How would you describe your style of writing? Is writing autobiographical lyrics important to you?
Very.. I believe each artist must portray THEM.. Bring their style and vision to life, I may not like or agree with that style whatever the case may be but it's necessary for authenticity. There's nothing worse then people using an American accent and acting like it's OK, there is still hundreds of these clowns doing it and it just makes us all look like a novelty joke act, you don't see Stormzy putting on a yank accent do you? No because he never would have got peoples respect and blowing up if he was like all the other sheep. I talk about everything in my music, the good the bad and the ugly. Some from peoples perspectives that I knew, some from my own and some with a moral behind. My mother is from the northside of Cork City, my dad from West Cork, so I brought two completely different sides to the table growing up, West Cork is very IRA influenced and history oriented, Michael Collins is a big figure in Cork and he was born very near my dads house and murdered not too far from there. Both my mam and dad were brought up in severe poverty but they always made the best of it and I think that influences me as far as just get on with it, and that comes through in my music. I don't talk about it much but when I moved out on my own at 18 I was literally living on nothing..Pot Noodles and cans of beans was my dinner day in day out, proper broke no joke. I got evicted from my rented flat and was homeless for a short period of time,about 4 months I guess, relying on homeless shelters for food, I was too proud to ever ask any family or friends for help and I got back on my own two feet and now I feel that experience helped me become who I am today as far as both a man and an artist..those stories gave me material to write about my life and make some dam good songs hah. Always be yourself and you will succeed if you believe in that person.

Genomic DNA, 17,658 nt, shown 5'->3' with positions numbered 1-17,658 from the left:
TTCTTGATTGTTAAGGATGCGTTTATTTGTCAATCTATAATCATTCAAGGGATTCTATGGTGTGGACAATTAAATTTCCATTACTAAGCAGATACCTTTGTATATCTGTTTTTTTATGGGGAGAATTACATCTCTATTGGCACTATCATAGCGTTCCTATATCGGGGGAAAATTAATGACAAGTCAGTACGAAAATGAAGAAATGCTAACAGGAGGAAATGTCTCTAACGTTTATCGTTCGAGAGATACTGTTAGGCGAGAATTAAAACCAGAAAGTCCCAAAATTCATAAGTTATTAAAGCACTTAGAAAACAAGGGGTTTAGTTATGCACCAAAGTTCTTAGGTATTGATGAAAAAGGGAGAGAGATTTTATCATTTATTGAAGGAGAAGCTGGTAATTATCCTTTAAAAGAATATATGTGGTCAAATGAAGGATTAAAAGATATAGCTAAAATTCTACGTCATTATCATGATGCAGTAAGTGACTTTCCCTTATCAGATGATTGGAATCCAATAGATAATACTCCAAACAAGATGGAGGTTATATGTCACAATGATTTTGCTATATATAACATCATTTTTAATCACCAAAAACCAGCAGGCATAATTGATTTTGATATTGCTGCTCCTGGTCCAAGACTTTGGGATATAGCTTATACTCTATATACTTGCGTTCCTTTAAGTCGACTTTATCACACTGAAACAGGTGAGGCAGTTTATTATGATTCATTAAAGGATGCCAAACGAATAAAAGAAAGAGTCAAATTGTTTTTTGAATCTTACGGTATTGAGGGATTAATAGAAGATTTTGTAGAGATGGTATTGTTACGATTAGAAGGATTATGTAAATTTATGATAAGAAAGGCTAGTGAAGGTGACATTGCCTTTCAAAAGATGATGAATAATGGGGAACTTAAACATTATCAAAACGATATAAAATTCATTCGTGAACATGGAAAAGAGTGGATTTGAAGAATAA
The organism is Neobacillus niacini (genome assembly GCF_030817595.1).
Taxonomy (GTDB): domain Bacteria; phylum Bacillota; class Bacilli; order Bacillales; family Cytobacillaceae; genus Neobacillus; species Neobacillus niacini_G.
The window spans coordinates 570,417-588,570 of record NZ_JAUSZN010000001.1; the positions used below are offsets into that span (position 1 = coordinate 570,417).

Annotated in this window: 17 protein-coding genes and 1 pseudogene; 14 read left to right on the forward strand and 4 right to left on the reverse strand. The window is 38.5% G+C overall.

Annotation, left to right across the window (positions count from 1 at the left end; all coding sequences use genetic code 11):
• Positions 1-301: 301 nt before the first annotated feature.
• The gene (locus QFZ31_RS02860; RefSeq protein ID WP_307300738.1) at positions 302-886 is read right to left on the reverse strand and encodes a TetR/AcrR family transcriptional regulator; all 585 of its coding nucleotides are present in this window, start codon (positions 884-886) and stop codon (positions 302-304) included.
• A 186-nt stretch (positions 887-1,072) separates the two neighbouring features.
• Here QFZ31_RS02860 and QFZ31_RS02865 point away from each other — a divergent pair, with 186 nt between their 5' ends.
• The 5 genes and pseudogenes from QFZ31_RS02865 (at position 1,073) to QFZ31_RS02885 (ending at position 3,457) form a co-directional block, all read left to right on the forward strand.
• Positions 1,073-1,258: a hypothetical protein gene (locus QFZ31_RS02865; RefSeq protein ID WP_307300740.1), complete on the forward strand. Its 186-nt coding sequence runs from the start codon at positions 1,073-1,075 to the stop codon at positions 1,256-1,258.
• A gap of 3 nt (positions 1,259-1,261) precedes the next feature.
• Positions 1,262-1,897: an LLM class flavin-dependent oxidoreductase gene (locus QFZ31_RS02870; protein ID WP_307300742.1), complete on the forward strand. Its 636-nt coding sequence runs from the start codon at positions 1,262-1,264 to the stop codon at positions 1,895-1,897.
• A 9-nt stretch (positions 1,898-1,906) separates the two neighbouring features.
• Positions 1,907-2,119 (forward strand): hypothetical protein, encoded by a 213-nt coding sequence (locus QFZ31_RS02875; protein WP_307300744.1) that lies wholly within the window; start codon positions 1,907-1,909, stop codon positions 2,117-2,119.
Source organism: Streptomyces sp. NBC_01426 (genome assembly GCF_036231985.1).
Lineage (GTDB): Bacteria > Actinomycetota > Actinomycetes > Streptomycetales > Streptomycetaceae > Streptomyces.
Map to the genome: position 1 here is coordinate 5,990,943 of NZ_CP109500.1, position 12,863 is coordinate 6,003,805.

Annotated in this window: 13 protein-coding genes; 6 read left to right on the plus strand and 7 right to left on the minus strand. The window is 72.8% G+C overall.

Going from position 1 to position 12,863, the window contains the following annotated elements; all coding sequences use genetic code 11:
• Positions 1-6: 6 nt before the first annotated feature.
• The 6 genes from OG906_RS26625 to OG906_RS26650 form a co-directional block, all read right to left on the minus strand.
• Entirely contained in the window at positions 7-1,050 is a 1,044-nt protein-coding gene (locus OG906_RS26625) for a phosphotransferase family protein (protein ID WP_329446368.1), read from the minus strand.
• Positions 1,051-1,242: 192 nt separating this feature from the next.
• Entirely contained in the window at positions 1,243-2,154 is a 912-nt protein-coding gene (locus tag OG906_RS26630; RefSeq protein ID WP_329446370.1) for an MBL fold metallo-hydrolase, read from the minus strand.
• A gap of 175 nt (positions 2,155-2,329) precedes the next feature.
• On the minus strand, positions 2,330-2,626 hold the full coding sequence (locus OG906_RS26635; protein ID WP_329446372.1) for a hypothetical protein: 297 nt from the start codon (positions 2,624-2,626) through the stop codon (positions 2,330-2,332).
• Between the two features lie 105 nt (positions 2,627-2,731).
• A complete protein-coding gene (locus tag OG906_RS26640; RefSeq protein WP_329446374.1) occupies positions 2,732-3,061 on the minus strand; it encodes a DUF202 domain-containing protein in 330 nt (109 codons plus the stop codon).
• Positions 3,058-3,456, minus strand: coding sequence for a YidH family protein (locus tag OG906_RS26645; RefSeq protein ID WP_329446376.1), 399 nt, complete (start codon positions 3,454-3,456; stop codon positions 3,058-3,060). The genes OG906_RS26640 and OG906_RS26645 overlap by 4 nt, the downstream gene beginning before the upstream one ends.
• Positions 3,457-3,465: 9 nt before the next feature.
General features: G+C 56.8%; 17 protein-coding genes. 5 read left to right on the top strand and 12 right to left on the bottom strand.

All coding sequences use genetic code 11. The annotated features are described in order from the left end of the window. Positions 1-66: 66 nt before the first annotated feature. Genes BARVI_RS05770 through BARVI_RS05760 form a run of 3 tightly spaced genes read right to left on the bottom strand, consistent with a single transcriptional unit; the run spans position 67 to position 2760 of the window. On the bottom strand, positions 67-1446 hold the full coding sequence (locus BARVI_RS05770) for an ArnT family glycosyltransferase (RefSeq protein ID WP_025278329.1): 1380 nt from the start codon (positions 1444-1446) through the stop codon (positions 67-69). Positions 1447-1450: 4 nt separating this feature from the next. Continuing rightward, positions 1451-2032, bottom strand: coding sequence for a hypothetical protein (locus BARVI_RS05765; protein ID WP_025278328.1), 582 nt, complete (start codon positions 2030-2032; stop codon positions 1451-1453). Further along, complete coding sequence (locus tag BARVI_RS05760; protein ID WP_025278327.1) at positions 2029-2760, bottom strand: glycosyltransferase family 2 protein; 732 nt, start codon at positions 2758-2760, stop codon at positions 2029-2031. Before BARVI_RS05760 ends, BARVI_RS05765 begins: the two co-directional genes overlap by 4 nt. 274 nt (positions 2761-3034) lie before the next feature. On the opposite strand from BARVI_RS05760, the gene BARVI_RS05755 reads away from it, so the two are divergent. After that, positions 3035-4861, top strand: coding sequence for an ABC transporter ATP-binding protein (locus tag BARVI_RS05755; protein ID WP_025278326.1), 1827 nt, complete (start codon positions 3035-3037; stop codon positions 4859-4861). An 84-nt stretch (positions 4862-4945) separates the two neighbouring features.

You supported the legendary Outlawz at the Tivoli Theatre in 2015, how did that come about?
I heard bloodshed records were bringing a lot of top notch talent over here and long story short I asked for a chance, since then I've not only supported the Outlawz but Onyx on two separate occasions, the last Onyx gig I feel being the best performance from myself because I went up there all on my own in front of hundreds and rocked the crowd. I was nervous as hell because normally most acts have someone on stage to support them or be their hype man which I normally had myself, but I did this one alone and I feel it made me a better performer in the long run. Shouts to Rew and Paulie for the opportunities!
It was announced last week that the Tivoli Theatre is set to be demolished, given such a pivotal moment of your career happened there, how does that make you feel?
Really? That's my first time hearing that! That's a real shame it was a great venue, it was such a big venue and I always wanted to perform there again..that's a shame.
Your relationship with the group has seen you support them, they appeared on your latest album “Double Perspective” and now you are going to be in one of their music videos. Were these things discussed and planned or how did they come about?